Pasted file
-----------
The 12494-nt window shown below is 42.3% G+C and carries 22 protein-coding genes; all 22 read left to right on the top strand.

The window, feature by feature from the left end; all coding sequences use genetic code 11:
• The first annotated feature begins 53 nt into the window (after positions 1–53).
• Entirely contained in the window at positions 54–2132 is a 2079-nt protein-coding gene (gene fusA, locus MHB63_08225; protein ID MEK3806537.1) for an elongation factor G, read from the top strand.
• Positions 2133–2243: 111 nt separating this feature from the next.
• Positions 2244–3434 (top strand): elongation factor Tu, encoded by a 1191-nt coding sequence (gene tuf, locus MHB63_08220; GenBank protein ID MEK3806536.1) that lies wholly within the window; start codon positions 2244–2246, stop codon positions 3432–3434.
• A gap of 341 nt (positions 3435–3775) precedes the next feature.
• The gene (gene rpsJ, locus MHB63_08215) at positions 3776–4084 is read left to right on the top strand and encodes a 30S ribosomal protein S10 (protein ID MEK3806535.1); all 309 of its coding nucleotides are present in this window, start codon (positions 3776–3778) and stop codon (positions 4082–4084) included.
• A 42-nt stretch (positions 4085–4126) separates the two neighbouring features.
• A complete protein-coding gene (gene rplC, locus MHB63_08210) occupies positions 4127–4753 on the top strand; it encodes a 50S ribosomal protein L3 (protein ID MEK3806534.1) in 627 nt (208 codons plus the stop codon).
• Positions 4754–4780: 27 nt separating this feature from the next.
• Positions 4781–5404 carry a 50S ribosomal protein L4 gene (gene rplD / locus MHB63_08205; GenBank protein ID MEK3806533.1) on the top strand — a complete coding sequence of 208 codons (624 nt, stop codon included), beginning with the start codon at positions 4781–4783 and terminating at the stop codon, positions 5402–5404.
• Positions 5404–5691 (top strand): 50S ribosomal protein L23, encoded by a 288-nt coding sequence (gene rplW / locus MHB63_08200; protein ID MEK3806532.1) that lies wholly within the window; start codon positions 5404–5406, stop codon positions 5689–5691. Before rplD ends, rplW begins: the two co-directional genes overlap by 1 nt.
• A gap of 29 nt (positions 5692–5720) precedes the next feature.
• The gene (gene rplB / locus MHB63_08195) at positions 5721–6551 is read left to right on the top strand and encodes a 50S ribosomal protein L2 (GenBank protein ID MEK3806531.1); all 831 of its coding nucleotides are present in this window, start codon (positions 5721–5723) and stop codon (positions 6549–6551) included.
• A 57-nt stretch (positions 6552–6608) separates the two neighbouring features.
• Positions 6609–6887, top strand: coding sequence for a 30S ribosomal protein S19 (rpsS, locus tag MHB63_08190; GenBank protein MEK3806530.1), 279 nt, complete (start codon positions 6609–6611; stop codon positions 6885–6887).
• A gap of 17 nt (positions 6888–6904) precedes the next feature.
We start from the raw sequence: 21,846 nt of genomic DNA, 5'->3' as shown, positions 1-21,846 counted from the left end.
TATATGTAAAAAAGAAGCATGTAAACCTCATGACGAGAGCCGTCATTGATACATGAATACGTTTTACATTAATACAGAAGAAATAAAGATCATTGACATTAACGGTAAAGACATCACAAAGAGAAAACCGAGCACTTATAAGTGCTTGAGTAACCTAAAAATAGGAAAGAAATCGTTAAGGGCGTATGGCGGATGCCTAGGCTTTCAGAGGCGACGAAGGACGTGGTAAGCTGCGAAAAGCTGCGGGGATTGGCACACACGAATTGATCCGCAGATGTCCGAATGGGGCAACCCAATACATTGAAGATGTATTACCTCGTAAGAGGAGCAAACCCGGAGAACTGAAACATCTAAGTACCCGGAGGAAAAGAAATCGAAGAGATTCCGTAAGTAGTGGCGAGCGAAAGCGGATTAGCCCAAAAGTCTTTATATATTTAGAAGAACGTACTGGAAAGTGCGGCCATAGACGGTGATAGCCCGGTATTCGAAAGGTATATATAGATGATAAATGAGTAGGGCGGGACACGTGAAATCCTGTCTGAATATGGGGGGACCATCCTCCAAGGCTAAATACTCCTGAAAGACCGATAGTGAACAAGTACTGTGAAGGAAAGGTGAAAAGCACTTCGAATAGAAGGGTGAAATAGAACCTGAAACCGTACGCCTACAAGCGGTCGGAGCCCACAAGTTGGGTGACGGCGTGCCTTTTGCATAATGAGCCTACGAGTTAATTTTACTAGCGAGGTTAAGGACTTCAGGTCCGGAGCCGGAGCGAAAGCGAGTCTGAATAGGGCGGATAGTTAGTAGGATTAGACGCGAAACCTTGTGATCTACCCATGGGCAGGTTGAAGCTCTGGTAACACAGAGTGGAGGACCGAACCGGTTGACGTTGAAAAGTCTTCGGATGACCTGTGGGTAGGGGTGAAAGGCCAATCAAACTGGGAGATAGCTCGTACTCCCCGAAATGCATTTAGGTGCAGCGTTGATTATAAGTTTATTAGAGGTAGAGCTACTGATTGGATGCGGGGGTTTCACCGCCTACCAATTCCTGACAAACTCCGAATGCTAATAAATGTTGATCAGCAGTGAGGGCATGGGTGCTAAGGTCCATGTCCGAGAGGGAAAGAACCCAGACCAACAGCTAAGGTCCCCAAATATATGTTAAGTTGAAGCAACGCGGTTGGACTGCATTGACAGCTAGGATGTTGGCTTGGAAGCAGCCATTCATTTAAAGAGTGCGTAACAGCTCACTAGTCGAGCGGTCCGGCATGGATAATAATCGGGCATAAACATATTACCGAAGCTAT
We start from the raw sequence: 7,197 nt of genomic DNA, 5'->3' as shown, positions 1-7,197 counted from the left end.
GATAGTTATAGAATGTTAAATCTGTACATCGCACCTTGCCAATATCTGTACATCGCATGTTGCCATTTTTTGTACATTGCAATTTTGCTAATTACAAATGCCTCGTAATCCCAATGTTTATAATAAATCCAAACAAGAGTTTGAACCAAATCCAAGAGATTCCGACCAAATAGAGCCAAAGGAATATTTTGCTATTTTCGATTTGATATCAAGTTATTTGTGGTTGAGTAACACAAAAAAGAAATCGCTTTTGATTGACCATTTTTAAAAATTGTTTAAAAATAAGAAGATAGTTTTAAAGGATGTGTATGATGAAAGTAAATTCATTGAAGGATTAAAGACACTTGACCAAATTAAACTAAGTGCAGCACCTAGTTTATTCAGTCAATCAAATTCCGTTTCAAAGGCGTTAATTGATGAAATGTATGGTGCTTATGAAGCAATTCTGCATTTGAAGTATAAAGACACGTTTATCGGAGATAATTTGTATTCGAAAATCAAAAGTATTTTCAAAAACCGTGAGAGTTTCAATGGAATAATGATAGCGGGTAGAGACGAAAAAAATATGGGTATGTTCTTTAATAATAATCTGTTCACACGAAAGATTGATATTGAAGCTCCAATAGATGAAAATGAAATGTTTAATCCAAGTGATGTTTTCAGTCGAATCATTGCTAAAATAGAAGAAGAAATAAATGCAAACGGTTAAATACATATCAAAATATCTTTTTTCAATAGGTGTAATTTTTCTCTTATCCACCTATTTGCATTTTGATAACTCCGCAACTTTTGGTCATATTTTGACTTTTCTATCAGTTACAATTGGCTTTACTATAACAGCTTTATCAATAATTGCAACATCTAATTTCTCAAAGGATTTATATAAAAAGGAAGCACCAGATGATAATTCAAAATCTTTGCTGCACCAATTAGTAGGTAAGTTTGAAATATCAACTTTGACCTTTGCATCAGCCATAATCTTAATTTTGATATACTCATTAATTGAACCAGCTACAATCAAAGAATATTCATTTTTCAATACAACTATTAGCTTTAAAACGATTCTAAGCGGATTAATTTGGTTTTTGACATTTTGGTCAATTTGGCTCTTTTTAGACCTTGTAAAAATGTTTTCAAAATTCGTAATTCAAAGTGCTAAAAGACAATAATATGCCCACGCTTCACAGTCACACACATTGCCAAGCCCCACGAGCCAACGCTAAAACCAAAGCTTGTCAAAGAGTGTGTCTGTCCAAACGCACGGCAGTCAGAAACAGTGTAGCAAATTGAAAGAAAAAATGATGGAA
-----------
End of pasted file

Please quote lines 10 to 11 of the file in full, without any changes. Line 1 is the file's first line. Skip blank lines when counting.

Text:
• A complete protein-coding gene (gene rplC, locus MHB63_08210) occupies positions 4127–4753 on the top strand; it encodes a 50S ribosomal protein L3 (protein ID MEK3806534.1) in 627 nt (208 codons plus the stop codon).
• Positions 4754–4780: 27 nt separating this feature from the next.